Savills Singapore director (marketing & business development) Ku Swee Yong expects that the residential component on the Southern Islands could be substantial, with up to 400 condominiums, 300 bungalows with 100 hotel rooms.

    Mr Ku expects the overall land premium to be lower than at Sentosa Cove because of the infrastructure work that needs to be done. As such, he sees a price in the region of $600 psf per plot ratio, assuming the plot ratio is about 0.8-0.9. He believes the assessment of RFC submissions will be difficult because the concepts are likely to be 'varied'.

  2. #22
    Join Date
    Jul 2009


    condos in southern islands? mmm...

    how to commute to mainland? yacht only?

  3. #23


    by invitation only.. heh

    good article, amazing memory

  4. #24


    Quote Originally Posted by kane
    condos in southern islands? mmm...

    how to commute to mainland? yacht only?
    Reliable source says it will be built in Changi Village.

  5. #25


    Quote Originally Posted by roly8
    which big plot?

    those around jurong east mrt already taken up.
    The reserve plots surrounding the lake...

  6. #26
    Join Date
    Jul 2009


    very convenient for tourist doing stopovers eh? and away from most residential estates.

  7. #27


    Despite the good suggestions of most forumers here..

    I still feel woodlands or the northern part of SG to be quite a viable IR area..

    1: to justify cost of additional infrastructure of Thomson line and NSE
    2: ample land available - I'm not too familiar with the area, maybe I'm wrong. and land price in woodlands will still be quite reasonably priced for the new operator..
    3: IR can target Malaysian tourists and also at the same time, tap on Malaysian workforce (don't flame me, am just trying to hypothesize). This way the IR operator can easily tap into cheaper foreign labour that complements the business model.
    4: could be a projevt that taps on platform provided by M + S ventures...

    but assuming that i am right, this does not necessarily translate to an automatic increase in property price in woodlands... on the contrary, if this theory is true and the IR is built there, it may be quite unpleasant for one to stay in woodlands.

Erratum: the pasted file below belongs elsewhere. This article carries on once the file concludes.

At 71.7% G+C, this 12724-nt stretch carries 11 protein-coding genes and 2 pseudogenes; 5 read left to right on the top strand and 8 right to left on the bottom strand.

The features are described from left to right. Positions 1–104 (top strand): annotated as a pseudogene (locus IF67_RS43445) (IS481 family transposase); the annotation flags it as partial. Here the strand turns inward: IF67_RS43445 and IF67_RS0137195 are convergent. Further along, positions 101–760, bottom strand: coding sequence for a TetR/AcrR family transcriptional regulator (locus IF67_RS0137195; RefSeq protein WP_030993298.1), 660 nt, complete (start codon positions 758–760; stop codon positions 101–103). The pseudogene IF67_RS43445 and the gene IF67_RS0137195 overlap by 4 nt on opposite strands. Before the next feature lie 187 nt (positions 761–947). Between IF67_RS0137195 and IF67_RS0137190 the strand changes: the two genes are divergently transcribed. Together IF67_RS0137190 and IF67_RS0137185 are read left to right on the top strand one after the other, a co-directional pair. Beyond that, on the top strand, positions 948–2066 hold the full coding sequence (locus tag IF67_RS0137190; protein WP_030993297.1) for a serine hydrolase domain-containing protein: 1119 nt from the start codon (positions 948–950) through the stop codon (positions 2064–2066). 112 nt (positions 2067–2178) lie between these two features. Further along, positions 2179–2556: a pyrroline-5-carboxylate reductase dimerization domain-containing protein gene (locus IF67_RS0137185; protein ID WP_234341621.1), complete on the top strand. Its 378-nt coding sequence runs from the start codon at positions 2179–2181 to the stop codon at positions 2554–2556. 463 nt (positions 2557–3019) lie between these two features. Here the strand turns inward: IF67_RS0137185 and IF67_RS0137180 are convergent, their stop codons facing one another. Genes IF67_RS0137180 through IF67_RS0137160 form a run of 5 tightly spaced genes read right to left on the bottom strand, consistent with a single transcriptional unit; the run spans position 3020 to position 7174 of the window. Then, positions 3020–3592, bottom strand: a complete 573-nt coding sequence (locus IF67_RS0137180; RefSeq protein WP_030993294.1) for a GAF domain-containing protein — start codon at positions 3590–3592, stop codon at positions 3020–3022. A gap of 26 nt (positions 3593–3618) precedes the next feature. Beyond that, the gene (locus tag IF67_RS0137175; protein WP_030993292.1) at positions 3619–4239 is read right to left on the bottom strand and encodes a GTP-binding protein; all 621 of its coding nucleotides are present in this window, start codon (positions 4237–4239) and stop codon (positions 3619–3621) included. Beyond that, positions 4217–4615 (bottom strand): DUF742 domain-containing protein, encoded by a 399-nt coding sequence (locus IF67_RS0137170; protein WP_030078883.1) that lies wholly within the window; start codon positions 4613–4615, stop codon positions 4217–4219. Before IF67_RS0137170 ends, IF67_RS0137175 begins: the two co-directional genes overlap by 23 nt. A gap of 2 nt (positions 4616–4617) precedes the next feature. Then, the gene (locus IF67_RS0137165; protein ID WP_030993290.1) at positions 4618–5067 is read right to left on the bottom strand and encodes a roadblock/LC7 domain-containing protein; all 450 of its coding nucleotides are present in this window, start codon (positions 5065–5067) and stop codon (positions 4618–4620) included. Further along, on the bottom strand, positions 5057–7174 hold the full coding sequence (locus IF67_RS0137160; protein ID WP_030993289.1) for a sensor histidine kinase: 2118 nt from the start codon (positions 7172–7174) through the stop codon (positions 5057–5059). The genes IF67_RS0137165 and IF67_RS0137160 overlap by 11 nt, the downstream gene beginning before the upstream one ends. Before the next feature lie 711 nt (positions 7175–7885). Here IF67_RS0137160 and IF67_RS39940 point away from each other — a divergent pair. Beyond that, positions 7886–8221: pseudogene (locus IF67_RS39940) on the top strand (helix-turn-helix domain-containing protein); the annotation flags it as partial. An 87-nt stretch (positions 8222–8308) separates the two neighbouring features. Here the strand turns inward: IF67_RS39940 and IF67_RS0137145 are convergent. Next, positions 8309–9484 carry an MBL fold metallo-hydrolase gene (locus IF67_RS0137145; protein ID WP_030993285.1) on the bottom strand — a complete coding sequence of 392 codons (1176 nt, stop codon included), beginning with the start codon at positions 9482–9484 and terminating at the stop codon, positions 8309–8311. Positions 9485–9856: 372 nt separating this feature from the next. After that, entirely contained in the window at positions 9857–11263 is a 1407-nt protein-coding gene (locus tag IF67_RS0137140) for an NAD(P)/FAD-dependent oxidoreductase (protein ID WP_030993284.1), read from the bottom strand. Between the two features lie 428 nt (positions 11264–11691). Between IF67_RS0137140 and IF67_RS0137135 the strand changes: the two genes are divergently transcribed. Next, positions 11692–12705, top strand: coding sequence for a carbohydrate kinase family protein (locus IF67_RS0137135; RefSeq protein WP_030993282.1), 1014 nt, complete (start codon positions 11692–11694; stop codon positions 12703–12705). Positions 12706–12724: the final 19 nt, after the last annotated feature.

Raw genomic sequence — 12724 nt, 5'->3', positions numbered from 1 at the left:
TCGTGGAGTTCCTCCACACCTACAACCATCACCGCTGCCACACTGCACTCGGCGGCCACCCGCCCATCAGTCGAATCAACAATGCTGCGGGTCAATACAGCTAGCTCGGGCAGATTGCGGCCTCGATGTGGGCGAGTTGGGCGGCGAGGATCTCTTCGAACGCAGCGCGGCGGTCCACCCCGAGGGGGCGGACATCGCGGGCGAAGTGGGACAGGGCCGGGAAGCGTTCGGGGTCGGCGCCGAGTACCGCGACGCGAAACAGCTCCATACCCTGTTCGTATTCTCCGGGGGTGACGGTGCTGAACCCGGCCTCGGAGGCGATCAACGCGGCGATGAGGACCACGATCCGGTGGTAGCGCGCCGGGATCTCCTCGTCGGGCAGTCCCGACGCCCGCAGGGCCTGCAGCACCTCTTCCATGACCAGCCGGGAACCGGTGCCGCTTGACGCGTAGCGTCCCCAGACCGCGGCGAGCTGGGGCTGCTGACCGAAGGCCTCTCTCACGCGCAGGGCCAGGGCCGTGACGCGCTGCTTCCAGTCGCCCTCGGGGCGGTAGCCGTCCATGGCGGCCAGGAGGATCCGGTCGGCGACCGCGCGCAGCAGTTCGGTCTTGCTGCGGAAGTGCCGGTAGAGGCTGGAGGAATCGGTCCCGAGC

Last edited by Ricade; 19th December 2012 at 02:49 AM.

  8. #28


    Report was 2007. Now probably there is a re-think.

  9. #29


    More on the Southern Islands at:

    This is from the website:

    "However, in April 2007, STB announced that the plans for the Southern Islands have been put on hold. Industry sources said that the Government is considering housing a casino on the six-island cluster. STB met potential investors in January 2006 to gauge their interests and listen to ideas, but the results were apparently not very encouraging. To date, no decision has been made yet on the development concept, including whether a request for concepts exercise will be launched. It is the second time in three years that the authorities are rethinking plans for the Southern Islands.[6] " .

    [6] Krist Boo, "Tourism for Southern Islands put on hold", The Straits Times, 12 April 2007.

    Who knows, things may change again.

  10. #30


    To me, Asian high rollers love the fast life and plenty of face,
    which is why they love the glitz and glamour of MBS, and
    being right smack in the cosmopolitan Marina Bay downtown,
    the pulse of the city.

    A casino in an ulu island without road access to the mainland
    wont go well with these crowd.

    The Southern Islands sound great as a high end retreat,
    but without a casino giant coming to develop, very hard
    to break even. Maybe thats why now project in limbo

    About the 3rd IR location, somebody mentioned before about the
    Marina Bay golf course being a possibility? Anyone knows abt it?
    Just beside the East Bay Garden, right smack across from MBS,
    and a long shoreline to boot too